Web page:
How do consumers feel about allergen information on labels?

As the UK government looks to introduce stricter legislation, a Mintel survey reveals the free-from food most popular with Brits and what they are currently avoiding.

25 January 2019
image credit: Getty Images

Proposals to overhaul allergen-labelling laws have been unveiled by the environment secretary, Michael Gove.

The proposed reforms cover labelling requirements for foods that are packed on the same premises at which they are sold, such as a packaged sandwich or salad made by staff and placed on a shelf for purchase. Currently, these foods are not required to carry labels, and information on allergens can be given in person by the food business if asked by the consumer.

Four options have been put forward to improve allergy information. These include mandating full ingredient list labelling; allergen-only labelling on food packaging; ‘ask the staff’ labels on all products, with supporting information for consumers available in writing; or promoting best practice around communicating allergen information to consumers.

The consultation will be open until March 29. While these issues are being debated, however, Mintel and Spoon Guru have separately released timely statistics on allergens and free-from foods.


Mintel allergy survey

  • Only 37% of consumers agree that it is easy to identify which allergens a product is free from by its label.
  • While pre-packaged goods are legally required to highlight on-pack the presence of any allergens, almost half (48%) of Brits are unsure whether or not allergen labels are clear, and a further 15% actively disagree that this is the case.
  • A UK-wide allergen labelling system on free-from product packaging appeals to 29% of those who have bought/used free-from products, a figure which rises to 39% of those users who avoid foods/ingredients because of an allergy or intolerance.
  • Almost half of the 2,000 Brits surveyed say that they, or someone in their household, avoid at least one food/ingredient – although only 20% do so due to an allergy or intolerance.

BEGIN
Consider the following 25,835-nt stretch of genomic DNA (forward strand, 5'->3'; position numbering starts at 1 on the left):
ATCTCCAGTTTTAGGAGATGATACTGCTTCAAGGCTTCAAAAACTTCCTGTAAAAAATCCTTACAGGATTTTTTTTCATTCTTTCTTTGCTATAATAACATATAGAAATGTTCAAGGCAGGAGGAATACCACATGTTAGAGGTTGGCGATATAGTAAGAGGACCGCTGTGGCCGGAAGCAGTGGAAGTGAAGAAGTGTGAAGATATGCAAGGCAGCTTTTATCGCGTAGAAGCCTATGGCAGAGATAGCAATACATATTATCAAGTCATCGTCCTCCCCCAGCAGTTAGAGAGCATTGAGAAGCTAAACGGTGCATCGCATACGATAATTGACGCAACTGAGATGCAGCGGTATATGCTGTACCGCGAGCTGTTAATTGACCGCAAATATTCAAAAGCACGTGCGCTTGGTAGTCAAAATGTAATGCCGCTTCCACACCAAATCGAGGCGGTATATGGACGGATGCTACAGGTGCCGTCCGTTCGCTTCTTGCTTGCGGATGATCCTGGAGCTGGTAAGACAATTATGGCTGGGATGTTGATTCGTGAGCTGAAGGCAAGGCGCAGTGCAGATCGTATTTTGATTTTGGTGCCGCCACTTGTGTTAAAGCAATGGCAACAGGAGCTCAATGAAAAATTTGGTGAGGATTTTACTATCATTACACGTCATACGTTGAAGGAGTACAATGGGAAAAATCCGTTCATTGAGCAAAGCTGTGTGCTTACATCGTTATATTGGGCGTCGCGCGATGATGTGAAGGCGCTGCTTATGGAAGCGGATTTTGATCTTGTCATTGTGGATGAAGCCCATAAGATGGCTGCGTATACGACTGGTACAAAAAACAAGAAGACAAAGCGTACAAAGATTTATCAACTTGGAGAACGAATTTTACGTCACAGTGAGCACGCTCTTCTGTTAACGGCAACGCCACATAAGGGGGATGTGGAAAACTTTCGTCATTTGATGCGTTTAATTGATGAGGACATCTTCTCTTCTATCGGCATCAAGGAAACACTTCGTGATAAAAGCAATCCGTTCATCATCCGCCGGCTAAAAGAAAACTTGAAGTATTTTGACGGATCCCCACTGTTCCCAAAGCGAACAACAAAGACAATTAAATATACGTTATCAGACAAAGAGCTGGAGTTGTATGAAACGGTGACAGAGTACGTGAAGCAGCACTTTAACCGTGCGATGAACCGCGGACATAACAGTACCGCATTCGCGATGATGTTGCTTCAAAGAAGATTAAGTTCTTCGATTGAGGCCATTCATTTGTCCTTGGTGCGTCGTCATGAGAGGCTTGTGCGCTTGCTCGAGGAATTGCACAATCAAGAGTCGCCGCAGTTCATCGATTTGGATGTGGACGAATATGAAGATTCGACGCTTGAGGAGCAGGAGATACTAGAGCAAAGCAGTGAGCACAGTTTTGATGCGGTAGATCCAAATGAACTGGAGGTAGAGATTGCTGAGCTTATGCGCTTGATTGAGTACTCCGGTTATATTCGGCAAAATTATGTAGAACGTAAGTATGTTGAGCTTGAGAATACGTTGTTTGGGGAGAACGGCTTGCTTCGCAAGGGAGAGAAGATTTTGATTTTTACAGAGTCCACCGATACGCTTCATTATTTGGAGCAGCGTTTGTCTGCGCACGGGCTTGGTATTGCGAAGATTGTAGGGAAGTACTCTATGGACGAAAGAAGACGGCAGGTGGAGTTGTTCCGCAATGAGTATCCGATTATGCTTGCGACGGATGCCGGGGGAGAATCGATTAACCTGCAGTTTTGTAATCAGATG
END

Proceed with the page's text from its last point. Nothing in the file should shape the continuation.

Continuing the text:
• The 16-24 age group are the most likely (61%) to report household avoidance of foods/ingredients.
  • Three in ten Brits avoid certain foods/ingredients for other reasons (e.g., ethical, vegetarian) rising to 38% of under-25s and 41% of females in this age group.
  • While dairy is the most commonly avoided food/ingredient (17%), avoidance of dairy has remained unchanged over the last three years. Soya (16%), fish or shellfish (16%), red meat (15%) and lactose (15%) complete the top five.
  • Gluten-free products remain the nation’s most popular type of free-from food with 27% of consumers having purchased or eaten these over the last six months, despite only 12% of consumers reporting that they or somebody else in their household avoid gluten.
  • quarter of consumers have purchased dairy substitutes, while 19% have bought dairy-free foods.
  • 26% of consumers say free-from diets are good for digestive health, but 44% say that it is hard to know whether they have health benefits for those without an allergy or intolerance.
  • A further 40% worry that following a free-from diet puts you at risk of missing out on certain nutrients.
  • Of those who have eaten/drunk free-from products, 28% do not avoid any foods/ingredients.
  • The UK free-from market was valued at £837m in 2018, growing 133% since 2013.


“While current regulations require allergens to be listed in bold on the ingredients list, many companies choose to highlight certain free-from credentials on the front of packaging as well. At the moment this is not regulated, and as such there is no uniformity between the labelling used, which can fuel confusion among consumers, particularly given the huge amount of other product information on packaging,” said Emma Clifford, associate director of food and drink at Mintel.

She adds that the idea that following a free-from diet could potentially put people at risk of missing out on certain nutrients is alsoof concern for a significant number of consumers.

“Gluten-free products carrying nutrient fortification claims are not widespread in the UK market, suggesting a missed opportunity. While highlighting the absence of allergens is vital, spotlighting nutritional credentials is also important for free-from products, particularly to appeal to those opting for these products as part of a healthy lifestyle,” she explained.


Spoon Guru study

  • 55% of UK consumers have unintentionally consumed food restricted from their diet, with the number-one reason being that over two-thirdshave been served the wrong food as an error by the waiting staff in bars and restaurants.
  • Meanwhile, 42% listed poor food labelling as the second most common reason for purchasing incorrect products.
  • 70% of shoppers with severe allergies or intolerances indicated that they struggle to identify the right food for their dietary needs.
  • Of the 1,332 adults who were surveyed, 99%believe retailers have a responsibility to be transparent about food ingredients, regardless of current legislation.
  • 94% of those surveyed support new regulations concerning better food labelling.
  • 83% of UK consumers believe technology will play a key role in improving food ingredient transparency.
  • Brits over 60, who have some form of exclusion diet, struggle the most (23%) when shopping for foods online or at supermarkets.

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